The Unexpected Winners In The Oil And Food Crunch

High oil and food prices are a double blow no nation can dodge entirely. Even oil states like Iran are seeing food-price protests. But there's a small class of farm-and-gas exporters for whom the dual spike is more opportunity than threat. Canada, Brazil, Vietnam and Thailand are all enjoying the windfalls, and even war-tattered Cambodia is now reimagining its future. It's "the only country in the world that has oil and gas reserves that are still untapped, as well as land available for agriculture," says Marvin Yeo, who left the Asian Development Bank to start one of Cambodia's first venture-capital firms.

Cambodia's hard-to-access oil and gas fields had been isolated for decades by low petroleum prices and the posttraumatic stress of the Indochina wars. But with oil at $125 a barrel, few fields are too risky, and Chevron, Cnooc, China Petrotech and Total are scrambling to negotiate exploration contracts—even though no one is quite sure yet how big the fields are. In March, the Cambodian National Petroleum Authority estimated the size of Chevron's field, which covers part of one of the country's six promising oil basins, at 500 million barrels and said the oil could flow as early as 2011.

The IMF estimates that Cambodia, with a GDP of only $8.4 billion last year, could be earning $1.7 billion in energy revenue by 2021.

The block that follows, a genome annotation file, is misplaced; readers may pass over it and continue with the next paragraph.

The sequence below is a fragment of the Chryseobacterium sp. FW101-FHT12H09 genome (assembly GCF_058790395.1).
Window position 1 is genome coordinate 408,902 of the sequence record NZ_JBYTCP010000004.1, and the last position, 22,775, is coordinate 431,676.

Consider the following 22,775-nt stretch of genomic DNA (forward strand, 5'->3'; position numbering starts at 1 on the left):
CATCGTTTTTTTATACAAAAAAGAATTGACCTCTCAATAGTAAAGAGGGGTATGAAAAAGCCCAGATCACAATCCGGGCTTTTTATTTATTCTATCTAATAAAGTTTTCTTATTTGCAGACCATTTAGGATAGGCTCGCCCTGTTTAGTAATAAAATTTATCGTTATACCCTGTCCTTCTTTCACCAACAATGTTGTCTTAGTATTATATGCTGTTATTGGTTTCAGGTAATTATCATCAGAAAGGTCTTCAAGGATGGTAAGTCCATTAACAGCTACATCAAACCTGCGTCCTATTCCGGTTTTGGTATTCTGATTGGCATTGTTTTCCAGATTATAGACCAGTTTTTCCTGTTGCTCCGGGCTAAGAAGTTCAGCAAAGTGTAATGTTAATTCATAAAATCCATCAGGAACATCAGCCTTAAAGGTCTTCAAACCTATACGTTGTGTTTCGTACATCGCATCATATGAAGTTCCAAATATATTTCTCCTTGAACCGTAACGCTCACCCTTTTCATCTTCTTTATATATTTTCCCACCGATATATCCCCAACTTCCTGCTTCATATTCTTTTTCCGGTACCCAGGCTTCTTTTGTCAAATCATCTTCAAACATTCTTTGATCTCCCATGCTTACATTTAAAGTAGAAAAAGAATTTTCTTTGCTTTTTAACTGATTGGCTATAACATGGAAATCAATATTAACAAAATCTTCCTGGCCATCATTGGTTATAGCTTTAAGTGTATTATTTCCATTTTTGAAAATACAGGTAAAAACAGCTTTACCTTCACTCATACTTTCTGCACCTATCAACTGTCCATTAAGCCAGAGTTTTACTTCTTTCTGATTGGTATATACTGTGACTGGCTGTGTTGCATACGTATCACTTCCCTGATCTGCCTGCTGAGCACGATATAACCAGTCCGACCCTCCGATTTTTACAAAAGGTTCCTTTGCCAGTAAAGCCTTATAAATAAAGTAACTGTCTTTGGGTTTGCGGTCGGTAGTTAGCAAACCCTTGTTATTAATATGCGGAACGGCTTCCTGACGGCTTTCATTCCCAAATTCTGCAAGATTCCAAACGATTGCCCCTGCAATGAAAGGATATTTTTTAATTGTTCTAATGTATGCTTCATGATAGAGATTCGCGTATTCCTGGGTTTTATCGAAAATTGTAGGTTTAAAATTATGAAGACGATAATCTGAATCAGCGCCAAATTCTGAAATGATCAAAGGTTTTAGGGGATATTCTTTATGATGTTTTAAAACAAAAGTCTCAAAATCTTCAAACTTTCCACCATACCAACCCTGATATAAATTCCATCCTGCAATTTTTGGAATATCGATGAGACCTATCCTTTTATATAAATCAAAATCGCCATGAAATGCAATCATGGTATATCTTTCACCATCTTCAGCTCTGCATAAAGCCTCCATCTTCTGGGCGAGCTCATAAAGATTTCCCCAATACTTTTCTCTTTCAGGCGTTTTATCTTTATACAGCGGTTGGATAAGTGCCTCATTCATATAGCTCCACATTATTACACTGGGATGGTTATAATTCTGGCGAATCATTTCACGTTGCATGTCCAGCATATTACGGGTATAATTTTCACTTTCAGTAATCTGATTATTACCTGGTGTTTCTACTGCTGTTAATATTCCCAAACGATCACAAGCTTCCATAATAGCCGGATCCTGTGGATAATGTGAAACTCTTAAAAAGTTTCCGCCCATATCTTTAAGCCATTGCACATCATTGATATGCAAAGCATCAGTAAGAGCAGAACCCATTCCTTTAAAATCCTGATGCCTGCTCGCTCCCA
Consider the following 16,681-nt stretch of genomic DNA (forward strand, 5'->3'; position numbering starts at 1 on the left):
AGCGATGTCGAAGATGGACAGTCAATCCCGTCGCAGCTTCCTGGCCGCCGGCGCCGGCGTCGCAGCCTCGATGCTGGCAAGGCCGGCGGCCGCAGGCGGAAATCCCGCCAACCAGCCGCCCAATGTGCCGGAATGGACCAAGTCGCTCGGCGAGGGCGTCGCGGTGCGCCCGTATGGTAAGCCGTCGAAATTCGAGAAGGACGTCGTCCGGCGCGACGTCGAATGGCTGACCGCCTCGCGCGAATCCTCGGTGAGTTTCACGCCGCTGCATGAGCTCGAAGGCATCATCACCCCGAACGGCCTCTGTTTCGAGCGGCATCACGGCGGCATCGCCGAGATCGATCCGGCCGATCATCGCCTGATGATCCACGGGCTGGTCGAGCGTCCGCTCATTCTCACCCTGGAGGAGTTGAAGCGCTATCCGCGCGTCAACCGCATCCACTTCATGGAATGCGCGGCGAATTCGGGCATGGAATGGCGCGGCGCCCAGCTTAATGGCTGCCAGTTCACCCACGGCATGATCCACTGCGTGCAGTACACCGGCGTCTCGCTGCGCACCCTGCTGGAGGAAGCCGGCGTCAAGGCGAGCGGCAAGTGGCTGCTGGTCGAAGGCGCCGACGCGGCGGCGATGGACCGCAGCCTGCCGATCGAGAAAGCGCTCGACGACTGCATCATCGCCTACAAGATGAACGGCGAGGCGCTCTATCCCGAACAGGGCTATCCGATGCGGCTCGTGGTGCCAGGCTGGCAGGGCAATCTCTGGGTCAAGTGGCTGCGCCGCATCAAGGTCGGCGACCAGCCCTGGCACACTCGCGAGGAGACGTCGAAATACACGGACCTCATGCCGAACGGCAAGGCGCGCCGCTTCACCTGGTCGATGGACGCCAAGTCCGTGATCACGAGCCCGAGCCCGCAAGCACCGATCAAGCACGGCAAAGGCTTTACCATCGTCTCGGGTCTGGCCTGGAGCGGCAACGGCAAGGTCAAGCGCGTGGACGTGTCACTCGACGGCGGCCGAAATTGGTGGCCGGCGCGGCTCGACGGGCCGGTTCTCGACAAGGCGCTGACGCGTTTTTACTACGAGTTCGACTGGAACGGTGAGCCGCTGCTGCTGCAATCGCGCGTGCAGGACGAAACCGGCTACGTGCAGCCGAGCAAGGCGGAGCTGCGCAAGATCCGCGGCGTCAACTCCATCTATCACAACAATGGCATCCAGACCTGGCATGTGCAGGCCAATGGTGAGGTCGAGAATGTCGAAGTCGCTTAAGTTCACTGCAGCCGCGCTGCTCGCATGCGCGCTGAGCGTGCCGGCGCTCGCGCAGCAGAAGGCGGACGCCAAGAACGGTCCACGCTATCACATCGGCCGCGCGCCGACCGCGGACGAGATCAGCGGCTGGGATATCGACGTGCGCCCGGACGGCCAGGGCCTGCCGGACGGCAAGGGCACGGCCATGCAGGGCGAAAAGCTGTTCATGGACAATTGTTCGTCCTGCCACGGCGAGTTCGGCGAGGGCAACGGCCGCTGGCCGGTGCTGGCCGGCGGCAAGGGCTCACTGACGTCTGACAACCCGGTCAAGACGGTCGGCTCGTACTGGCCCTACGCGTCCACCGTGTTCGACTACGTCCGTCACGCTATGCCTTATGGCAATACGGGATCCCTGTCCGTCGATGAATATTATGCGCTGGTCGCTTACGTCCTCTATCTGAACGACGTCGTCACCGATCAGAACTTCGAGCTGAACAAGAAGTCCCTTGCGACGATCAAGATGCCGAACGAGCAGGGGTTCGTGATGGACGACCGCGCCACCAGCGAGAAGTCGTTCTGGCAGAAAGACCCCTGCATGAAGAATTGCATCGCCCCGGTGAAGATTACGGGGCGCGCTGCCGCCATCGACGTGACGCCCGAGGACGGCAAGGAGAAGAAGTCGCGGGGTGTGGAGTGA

Of course, oilfields pump out lots of cash but few jobs, and can be a development curse. So Cambodia's farm potential gives it an advantage over other emerging petrostates like East Timor and Papua New Guinea, and Commerce Minister Cham Prasidh wants to triple exports of milled rice to 5 million metric tons in the coming years. In a nation where 60 percent of the land is still forested, and most farms have neither irrigation nor electricity, the potential to raise both output and yield per hectare is huge. "Now we see rice as gold," says Cham. "We have to revisit our strategy."

All Cambodia needs is money to invest, and that's coming. Foreign direct investment, led by China and South Korea, reached a record high of $2.6 million in 2006, with 20 percent slated for agriculture. KFC just became the first fast-food chain to debut in Phnom Penh, where the first skyscrapers are under construction and where officials plan to open a stock market next year. Contrarian investor Marc Farber says Cambodia is finally poised for "relatively strong growth" after "20 horrible years." But with foreign currency pouring in, the government was recently forced to tighten the money supply to control rising prices. The big threat for nations poised to exploit global commodity price inflation is, ironically, local inflation.